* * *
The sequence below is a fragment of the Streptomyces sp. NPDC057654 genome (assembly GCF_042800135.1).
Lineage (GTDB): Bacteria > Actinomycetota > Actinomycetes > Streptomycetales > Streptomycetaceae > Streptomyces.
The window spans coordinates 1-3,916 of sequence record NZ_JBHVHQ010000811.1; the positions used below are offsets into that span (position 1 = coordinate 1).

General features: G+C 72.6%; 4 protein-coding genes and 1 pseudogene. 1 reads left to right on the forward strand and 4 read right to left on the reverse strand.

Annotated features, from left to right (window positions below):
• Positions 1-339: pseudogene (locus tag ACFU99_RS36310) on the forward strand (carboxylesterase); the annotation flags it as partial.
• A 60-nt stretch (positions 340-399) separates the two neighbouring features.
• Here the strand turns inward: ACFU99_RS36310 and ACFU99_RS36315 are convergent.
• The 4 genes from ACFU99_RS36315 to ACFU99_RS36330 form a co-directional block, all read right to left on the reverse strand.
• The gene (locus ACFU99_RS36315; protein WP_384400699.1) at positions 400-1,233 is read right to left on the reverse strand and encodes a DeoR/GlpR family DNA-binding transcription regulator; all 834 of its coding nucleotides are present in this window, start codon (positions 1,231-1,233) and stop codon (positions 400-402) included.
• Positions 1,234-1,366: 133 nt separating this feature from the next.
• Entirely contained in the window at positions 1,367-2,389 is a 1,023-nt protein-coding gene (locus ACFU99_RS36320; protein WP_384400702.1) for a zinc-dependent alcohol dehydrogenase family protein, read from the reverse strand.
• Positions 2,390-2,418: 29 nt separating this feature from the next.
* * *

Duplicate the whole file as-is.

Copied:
The sequence below is a fragment of the Streptomyces sp. NPDC057654 genome (assembly GCF_042800135.1).
Lineage (GTDB): Bacteria > Actinomycetota > Actinomycetes > Streptomycetales > Streptomycetaceae > Streptomyces.
The window spans coordinates 1-3,916 of sequence record NZ_JBHVHQ010000811.1; the positions used below are offsets into that span (position 1 = coordinate 1).

General features: G+C 72.6%; 4 protein-coding genes and 1 pseudogene. 1 reads left to right on the forward strand and 4 read right to left on the reverse strand.

Annotated features, from left to right (window positions below):
• Positions 1-339: pseudogene (locus tag ACFU99_RS36310) on the forward strand (carboxylesterase); the annotation flags it as partial.
• A 60-nt stretch (positions 340-399) separates the two neighbouring features.
• Here the strand turns inward: ACFU99_RS36310 and ACFU99_RS36315 are convergent.
• The 4 genes from ACFU99_RS36315 to ACFU99_RS36330 form a co-directional block, all read right to left on the reverse strand.
• The gene (locus ACFU99_RS36315; protein WP_384400699.1) at positions 400-1,233 is read right to left on the reverse strand and encodes a DeoR/GlpR family DNA-binding transcription regulator; all 834 of its coding nucleotides are present in this window, start codon (positions 1,231-1,233) and stop codon (positions 400-402) included.
• Positions 1,234-1,366: 133 nt separating this feature from the next.
• Entirely contained in the window at positions 1,367-2,389 is a 1,023-nt protein-coding gene (locus ACFU99_RS36320; protein WP_384400702.1) for a zinc-dependent alcohol dehydrogenase family protein, read from the reverse strand.
• Positions 2,390-2,418: 29 nt separating this feature from the next.